In its eagerness to arm its favourite ally in on war on terror, the US is well on its way to triggering an arms race in South Asia.
As American military assistance turns into a deluge, Pakistan is more than making up for the years of nuclear sanction that had stemmed its armoury. There is concern, not just in Delhi but elsewhere too, that Pakistan's new-generation weaponry could fuel a fierce arms race in the subcontinent.
Apart from the arms supply, the US is also dictating some strategic decisions to the Pakistani Army.
According to details available in the Mission Performance Plan for financial year 2004 of the US embassy in Islamabad, and updated on the US State Department website, the Americans persuaded Pakistan government to establish an Interior Air Wing in Quetta with five American helicopters.
Within months of 9/11, the US re-started supply of military wares to Pakistan. The initial supplies consisted of items such as UH-II utility helicopters, VHF/UHF aircraft radios, surveillance radars, reconnaissance helicopters, night-vision equipment etc. Almost all of these were meant for operations against the al-Qaeda and Taliban hiding near the Pak-Afghan border.
But now the arms supply has moved away from the war on terror.
If the schedule of supply and details given in the Mission Plan are anything to go by, then the floodgates of American military-industry have opened. On the pipeline are more than $1.5 billion worth of military supplies over five years. Plus, numerous futuristic deals.
The arms supply is now in full flow and icing on the cake is the F-16 fighters that Pakistan Air Force has been dreaming of for long. The Navy can look forward to a new generation of torpedoes to maritime aircraft.
But the biggest gainer would be the Army: a generational upgrade in almost its entire armoury including top of the line attack helicopters, radars.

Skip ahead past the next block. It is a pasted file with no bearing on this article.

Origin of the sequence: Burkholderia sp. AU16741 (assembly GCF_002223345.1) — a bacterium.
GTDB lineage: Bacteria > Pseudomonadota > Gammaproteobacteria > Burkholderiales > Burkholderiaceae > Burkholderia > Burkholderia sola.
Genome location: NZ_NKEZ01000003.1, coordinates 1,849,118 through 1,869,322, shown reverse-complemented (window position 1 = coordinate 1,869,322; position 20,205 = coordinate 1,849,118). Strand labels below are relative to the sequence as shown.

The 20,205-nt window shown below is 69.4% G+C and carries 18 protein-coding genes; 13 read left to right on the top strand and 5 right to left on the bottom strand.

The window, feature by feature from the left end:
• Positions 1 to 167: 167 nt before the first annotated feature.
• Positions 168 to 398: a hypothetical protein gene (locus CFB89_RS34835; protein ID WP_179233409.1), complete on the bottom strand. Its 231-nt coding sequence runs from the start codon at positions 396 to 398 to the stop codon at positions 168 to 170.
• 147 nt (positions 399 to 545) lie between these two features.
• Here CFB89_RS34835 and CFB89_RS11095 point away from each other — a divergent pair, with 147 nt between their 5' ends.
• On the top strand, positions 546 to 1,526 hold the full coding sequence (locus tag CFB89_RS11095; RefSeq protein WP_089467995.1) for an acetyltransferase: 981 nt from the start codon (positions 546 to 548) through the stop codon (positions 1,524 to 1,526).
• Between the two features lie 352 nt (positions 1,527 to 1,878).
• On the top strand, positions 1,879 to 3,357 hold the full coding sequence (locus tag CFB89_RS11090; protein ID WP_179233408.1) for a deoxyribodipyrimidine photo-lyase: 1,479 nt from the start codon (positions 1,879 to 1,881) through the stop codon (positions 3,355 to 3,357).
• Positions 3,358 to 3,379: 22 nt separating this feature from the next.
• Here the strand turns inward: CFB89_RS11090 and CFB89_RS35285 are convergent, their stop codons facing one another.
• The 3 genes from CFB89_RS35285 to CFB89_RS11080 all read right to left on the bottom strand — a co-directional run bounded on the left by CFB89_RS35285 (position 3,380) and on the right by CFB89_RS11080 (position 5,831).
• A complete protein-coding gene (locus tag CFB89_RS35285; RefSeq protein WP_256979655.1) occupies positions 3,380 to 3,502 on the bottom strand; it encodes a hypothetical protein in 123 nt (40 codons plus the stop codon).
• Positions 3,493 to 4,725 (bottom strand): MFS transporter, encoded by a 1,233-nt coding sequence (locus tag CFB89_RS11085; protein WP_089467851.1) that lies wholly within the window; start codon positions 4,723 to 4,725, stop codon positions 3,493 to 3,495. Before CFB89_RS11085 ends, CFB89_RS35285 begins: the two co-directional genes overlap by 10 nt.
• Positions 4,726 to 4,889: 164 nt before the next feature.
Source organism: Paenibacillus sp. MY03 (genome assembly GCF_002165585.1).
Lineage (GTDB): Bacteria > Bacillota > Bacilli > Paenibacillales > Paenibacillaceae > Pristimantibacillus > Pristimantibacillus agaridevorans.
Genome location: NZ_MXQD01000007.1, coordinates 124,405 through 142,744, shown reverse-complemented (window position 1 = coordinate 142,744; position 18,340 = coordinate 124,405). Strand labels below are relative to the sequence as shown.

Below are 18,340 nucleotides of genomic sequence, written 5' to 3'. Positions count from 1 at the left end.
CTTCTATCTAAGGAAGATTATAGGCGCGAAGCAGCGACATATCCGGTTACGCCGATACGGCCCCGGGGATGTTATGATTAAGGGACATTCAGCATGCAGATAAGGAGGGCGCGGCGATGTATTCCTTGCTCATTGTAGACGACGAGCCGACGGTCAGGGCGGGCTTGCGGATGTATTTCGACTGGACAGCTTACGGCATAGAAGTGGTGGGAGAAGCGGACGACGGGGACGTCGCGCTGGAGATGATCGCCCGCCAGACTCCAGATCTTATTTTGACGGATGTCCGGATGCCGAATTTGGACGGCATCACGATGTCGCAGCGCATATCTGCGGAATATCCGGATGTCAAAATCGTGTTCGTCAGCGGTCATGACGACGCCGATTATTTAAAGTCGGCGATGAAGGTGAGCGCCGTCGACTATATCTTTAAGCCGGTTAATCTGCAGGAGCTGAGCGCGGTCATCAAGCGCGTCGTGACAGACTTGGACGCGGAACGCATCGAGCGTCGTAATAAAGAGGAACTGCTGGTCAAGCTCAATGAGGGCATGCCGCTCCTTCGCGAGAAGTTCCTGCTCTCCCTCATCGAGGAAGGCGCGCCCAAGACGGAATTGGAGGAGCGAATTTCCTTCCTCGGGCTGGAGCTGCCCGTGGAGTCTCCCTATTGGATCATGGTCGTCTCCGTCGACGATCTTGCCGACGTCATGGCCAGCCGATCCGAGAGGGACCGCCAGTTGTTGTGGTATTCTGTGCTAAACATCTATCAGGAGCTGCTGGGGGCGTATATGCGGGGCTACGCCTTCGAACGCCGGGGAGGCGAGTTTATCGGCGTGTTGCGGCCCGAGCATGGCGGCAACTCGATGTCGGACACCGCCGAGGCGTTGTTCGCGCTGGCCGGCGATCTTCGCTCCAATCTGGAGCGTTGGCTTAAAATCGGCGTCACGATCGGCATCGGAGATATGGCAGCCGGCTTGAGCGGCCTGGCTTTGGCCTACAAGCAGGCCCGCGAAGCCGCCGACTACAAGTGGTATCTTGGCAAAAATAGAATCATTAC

Richard Armitage in a recent interview to a Pakistani TV channel said there are "more helicopters in the queue. We have gotten now a steady stream of dependable funding to help the Pakistani armed forces... We realise they need the proper equipment, so we have embarked on a five-year programme of support."
Armitage was referring to the $1.5 billion military aid that Pakistan is receiving over the next five years.
While Americans justify them in the name of terrorism, the supply is adding teeth to Pakistan's offensive capabilities that are almost completely focused on India.
Among the upcoming acquisitions that would make Indian military planners quite uncomfortable are F-16 fighters, upgraded P3C Orion long range maritime aircraft that can also be used as a strategic bomber, Harpoon missiles and a complete new generation of radars worth over $365 million.
What is increasingly frustrating to military planners in New Delhi is the fact that despite America's continued assertion of growing Indo-US defence cooperation, the Pentagon has not been so keen to give the latest equipment to India.
An expert points out that US is still trying to push P3B Orion, which is a generation older than P3C, with Indian Navy. Americans have told Indians that P3B Orions would only have the old airframe and would be fitted with the latest equipment.
America is presently upgrading Pakistan's decade-old TPS-43 G air defence radars. They are also presently engaged in supplying AN/TPS-77 air surveillance radars worth $100 million, and six aerostat L-88 radars worth $155 million. Incidentally, India is also in the process of inducting a similar version of Aerostat radars from Israel.
In this scenario, India and Pakistan are showing unprecedented greed in buying the latest generation military wares.
It was no coincidence that for the first time US companies participated in the International Defence Exhibition and Seminar 2004, Pakistan's international defence exhibition.
They had a sizeable presence at the highly protected exhibition on September 14-17 in Karachi. In those cut throat days of millions, American exhibitors and agents vied for space and money with representatives from countries such as North Korea and Sudan.
The economics of arms trade clearly takes precedence over the politics of war and peace. Be it nuclear or otherwise.